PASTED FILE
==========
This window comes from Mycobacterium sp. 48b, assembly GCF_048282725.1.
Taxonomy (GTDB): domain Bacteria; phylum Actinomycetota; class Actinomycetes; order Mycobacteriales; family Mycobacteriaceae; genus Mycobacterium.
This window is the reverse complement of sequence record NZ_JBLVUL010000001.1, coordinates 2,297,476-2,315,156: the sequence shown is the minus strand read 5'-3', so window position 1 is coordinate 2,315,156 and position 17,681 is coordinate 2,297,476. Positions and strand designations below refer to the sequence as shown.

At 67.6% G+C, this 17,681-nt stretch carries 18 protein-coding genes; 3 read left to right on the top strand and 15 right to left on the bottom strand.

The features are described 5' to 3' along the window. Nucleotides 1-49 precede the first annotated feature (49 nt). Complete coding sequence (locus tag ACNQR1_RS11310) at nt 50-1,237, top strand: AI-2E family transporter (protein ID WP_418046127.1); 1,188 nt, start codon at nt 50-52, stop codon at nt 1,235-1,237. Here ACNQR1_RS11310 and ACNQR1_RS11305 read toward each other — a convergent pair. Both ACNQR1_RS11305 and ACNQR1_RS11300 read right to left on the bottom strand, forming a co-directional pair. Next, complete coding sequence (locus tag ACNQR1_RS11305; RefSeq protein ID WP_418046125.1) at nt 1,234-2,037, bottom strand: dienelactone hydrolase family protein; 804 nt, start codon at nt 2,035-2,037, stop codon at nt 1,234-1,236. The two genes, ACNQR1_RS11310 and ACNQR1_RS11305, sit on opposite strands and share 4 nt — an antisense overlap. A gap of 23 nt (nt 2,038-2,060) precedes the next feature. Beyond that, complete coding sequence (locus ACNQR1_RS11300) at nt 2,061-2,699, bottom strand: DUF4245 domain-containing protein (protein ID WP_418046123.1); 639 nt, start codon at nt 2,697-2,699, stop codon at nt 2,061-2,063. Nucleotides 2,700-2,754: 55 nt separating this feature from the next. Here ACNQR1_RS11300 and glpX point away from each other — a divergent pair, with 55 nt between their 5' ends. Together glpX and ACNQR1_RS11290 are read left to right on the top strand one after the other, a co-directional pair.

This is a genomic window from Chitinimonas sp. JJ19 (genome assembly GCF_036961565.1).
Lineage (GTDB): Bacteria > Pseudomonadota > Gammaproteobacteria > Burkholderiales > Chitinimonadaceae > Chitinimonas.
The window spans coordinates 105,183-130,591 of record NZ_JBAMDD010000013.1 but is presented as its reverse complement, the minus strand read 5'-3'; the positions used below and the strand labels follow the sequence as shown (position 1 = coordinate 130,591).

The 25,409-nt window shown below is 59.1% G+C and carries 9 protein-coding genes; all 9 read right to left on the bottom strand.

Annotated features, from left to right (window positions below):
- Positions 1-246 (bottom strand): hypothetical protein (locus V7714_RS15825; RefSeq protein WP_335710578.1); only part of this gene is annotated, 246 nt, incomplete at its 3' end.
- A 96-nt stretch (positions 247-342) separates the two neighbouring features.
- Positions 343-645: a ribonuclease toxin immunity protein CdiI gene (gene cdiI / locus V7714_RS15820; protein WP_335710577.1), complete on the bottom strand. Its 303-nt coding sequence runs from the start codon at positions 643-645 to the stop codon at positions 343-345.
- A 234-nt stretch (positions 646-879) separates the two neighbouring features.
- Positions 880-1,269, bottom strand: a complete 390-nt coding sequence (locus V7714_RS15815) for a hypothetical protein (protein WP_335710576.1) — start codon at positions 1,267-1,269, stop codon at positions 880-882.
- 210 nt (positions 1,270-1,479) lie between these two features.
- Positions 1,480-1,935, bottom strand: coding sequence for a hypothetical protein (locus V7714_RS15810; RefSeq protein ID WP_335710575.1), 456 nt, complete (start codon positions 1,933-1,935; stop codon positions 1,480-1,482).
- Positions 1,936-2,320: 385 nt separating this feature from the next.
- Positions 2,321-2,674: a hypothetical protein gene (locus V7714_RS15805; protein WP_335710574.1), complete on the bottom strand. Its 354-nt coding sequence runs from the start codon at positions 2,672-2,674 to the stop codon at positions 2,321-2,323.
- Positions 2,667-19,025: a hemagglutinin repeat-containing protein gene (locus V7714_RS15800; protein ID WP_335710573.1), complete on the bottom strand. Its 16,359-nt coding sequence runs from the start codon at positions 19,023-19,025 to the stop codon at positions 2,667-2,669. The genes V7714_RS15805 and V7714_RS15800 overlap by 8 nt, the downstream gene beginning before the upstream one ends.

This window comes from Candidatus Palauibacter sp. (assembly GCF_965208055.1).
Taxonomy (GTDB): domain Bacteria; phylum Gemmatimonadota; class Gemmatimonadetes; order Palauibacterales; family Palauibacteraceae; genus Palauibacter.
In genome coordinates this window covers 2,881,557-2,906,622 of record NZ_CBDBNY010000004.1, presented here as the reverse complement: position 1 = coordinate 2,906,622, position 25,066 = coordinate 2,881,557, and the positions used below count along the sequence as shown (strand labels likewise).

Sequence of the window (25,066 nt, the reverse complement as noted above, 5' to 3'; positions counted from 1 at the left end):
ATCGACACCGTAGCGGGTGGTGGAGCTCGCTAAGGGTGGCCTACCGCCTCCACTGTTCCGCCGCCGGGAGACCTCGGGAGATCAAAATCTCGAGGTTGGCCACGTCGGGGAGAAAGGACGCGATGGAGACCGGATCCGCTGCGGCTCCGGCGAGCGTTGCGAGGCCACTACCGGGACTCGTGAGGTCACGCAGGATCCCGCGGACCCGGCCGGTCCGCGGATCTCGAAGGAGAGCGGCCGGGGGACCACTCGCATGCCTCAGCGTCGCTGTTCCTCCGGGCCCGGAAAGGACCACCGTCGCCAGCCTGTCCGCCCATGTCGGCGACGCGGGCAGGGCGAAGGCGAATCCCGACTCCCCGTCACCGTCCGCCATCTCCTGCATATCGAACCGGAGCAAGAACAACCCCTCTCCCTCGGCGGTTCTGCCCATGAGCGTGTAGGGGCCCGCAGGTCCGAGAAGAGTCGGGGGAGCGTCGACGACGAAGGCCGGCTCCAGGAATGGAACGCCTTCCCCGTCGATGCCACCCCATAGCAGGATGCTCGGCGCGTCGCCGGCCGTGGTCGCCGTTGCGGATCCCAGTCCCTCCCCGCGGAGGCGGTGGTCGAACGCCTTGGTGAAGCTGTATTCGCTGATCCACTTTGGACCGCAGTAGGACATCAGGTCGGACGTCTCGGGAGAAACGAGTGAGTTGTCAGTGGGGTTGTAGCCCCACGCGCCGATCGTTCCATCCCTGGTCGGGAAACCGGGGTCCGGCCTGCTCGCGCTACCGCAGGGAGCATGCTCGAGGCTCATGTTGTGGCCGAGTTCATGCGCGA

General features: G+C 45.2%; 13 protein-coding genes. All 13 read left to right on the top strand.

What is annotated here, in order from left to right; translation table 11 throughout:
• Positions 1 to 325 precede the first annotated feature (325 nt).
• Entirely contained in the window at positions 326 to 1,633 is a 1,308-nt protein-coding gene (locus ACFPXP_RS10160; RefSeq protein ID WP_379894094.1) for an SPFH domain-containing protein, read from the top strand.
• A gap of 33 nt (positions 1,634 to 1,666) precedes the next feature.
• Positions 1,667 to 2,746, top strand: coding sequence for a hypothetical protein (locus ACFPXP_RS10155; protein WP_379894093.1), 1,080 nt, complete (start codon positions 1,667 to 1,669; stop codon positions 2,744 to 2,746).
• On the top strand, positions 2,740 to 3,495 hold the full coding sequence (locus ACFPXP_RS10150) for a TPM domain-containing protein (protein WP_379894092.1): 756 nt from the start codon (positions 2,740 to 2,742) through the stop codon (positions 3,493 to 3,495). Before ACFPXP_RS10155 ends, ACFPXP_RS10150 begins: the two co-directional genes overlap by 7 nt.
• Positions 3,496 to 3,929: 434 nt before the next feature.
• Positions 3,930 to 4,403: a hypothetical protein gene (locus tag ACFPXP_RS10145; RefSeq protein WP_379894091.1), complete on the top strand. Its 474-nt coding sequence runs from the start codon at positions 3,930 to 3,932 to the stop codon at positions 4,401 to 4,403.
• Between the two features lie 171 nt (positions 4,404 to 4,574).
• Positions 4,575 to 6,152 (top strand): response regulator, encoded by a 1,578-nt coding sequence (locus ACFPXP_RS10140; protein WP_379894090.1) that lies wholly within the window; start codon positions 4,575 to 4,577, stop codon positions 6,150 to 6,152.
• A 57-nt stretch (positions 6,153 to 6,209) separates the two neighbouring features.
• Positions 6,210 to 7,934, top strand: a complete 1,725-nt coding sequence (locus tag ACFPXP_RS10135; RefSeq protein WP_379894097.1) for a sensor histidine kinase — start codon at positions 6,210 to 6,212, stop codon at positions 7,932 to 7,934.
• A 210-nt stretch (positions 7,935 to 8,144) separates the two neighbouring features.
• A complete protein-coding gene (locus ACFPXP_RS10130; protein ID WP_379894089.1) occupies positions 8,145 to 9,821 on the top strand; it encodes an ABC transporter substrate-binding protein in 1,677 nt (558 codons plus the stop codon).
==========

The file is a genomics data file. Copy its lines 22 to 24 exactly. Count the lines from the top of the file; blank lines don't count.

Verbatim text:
Taxonomy (GTDB): domain Bacteria; phylum Gemmatimonadota; class Gemmatimonadetes; order Palauibacterales; family Palauibacteraceae; genus Palauibacter.
In genome coordinates this window covers 2,881,557-2,906,622 of record NZ_CBDBNY010000004.1, presented here as the reverse complement: position 1 = coordinate 2,906,622, position 25,066 = coordinate 2,881,557, and the positions used below count along the sequence as shown (strand labels likewise).

Sequence of the window (25,066 nt, the reverse complement as noted above, 5' to 3'; positions counted from 1 at the left end):